Father's Day Ideas: How To Make the Day Festive With Physical Limitations
Are you struggling to come up with Father’s Day ideas? Planning something fun and meaningful can be challenging if your dad is elderly and has mobility or travel limitations.
COVID-19 restrictions are slowly being rolled back, but many seniors still need to be mindful of where they go and which activities they participate in. Fortunately, there are plenty of ways to celebrate Father’s Day with your loved one, whether they’re wheelchair-bound, in long-term hospital recovery, or a resident of a nursing home. To make the process a little easier, we’ve compiled a list of our favorite suggestions.
1) Bring the restaurant to you. Many families celebrate Father’s Day by going out to dinner, but with a pandemic still happening, it’s risky, especially if your dad is immunocompromised. Wouldn’t it be great if you could bring the elegance of a luxury restaurant home for an affordable price? Hestia Harlow makes it possible.
The catering and rental service ships everything you need to host an amazing Father’s Day celebration right to your front door. Offerings include table settings, centerpieces, catered food boxes, and even floral arrangements. Once you’ve finished hosting and the guests go home, pack up the rented items in your custom, sustainable event box and attach the included shipping label. It’s that easy!
2) Make a custom Father’s Day video. If your family is spread out all over the country (or world) it can be difficult to get everyone together in person. Instead of stressing over logistics, create a Father’s Day video montage with personal messages and memories.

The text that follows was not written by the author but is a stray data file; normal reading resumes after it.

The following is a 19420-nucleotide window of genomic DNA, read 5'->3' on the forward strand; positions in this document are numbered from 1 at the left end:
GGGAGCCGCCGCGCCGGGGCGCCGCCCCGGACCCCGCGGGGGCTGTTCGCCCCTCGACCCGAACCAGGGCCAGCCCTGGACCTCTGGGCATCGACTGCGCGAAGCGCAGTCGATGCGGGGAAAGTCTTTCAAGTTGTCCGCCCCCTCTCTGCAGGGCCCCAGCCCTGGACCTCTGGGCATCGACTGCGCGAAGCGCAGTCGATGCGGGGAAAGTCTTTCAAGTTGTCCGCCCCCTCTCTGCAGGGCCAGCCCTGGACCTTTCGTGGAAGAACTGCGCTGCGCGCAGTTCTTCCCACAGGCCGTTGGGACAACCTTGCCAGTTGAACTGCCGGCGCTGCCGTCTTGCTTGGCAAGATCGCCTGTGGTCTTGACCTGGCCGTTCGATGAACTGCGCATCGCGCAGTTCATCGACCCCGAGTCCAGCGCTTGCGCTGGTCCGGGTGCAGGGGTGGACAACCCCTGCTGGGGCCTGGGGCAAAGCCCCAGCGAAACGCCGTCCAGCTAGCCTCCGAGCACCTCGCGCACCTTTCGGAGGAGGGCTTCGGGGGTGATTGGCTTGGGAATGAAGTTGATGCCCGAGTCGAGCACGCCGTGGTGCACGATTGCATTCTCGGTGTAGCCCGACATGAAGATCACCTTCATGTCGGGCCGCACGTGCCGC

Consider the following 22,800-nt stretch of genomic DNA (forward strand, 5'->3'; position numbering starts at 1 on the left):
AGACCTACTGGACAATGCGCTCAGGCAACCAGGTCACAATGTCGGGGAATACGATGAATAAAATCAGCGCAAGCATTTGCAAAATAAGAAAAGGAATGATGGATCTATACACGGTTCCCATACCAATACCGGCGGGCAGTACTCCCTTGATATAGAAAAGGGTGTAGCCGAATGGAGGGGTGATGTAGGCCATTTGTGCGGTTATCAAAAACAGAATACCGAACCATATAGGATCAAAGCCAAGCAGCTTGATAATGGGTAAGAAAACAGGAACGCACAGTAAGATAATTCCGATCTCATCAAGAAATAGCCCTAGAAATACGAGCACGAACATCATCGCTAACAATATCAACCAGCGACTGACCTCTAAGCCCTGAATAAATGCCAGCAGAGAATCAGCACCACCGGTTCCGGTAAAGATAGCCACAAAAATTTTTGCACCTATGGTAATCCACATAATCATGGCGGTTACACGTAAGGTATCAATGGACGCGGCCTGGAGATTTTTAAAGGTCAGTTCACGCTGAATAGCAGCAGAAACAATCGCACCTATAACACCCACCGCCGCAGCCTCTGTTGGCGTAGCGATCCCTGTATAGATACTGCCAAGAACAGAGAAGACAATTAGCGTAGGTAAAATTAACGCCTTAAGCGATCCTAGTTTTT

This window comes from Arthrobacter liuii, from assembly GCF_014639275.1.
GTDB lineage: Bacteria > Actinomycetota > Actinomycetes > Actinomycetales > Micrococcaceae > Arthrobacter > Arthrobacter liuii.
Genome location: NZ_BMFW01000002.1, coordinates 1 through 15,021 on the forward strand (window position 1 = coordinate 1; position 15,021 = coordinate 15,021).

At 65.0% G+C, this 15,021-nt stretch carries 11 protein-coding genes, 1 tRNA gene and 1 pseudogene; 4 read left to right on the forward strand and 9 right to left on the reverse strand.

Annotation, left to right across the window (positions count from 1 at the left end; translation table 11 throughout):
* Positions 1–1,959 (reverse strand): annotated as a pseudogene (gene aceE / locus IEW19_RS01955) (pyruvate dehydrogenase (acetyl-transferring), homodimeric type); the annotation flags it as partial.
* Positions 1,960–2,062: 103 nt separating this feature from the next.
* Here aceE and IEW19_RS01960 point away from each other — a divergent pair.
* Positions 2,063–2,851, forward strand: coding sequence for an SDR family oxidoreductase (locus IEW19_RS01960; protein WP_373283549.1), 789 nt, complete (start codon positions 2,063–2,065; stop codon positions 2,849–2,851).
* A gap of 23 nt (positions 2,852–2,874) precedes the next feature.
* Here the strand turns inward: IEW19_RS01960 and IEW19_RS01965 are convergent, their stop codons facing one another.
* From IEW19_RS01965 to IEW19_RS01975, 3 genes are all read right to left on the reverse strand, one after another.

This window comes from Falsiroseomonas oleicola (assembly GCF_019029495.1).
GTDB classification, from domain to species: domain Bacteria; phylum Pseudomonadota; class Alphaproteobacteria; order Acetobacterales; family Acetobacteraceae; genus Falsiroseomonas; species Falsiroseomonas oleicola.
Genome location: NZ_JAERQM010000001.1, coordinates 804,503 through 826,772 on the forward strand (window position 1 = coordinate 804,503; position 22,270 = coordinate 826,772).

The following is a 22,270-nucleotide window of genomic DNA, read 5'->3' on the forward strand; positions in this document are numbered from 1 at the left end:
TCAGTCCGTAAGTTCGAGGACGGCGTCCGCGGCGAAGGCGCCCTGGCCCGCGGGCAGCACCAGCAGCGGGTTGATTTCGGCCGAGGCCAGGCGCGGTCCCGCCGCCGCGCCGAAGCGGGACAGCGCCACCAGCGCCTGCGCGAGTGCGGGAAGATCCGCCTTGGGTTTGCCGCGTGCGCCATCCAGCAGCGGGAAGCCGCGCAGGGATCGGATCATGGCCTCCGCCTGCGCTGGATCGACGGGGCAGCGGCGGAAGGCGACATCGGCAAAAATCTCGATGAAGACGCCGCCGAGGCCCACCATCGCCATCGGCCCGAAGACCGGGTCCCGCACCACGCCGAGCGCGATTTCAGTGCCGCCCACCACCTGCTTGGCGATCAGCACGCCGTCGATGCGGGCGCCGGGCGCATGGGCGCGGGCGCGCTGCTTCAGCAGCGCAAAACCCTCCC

Not a photographer or filmmaker? No worries! There are many companies that provide video editing services at an affordable price point. Take VidDay, for example. Once you sign up, VidDay creates an Event Page with a private link. Family members can access the Event Page and upload their own photos, videos, or written messages. When you’ve received everyone’s contributions, select your background music, fill out the title cards, and click the publish button. As soon as you do, VidDay’s computer algorithm creates a stunning video that your Dad can watch over and over again.
3) Send flowers. If your dad loves horticulture but is no longer able to get his hands dirty, bring the garden inside. That might mean picking up a bouquet at the grocery store or the local florist or ordering a specialty arrangement from a company like Postal Petals.
Postal Petals is a farm-direct flower delivery service for do-it-yourself flower arrangements. Founder, Talia Boone, came up with the idea in 2020 when she was unable to find fresh, high-quality flowers due to the COVID-19 pandemic.
Instead of shipping a traditional bouquet, Postal Petals sends a box of handpicked, seasonal flowers directly to your door. The flowers are sourced from one of nearly 20 domestic, eco-friendly farm partners. You can order between 6-15 bundles of fresh flowers and arrange them as you wish. It’s a great way to spend some quality time with your Dad while taking in the fresh scents and colorful sights. To ensure the longest shelf life possible, each box of flowers arrives within 36 hours of harvest.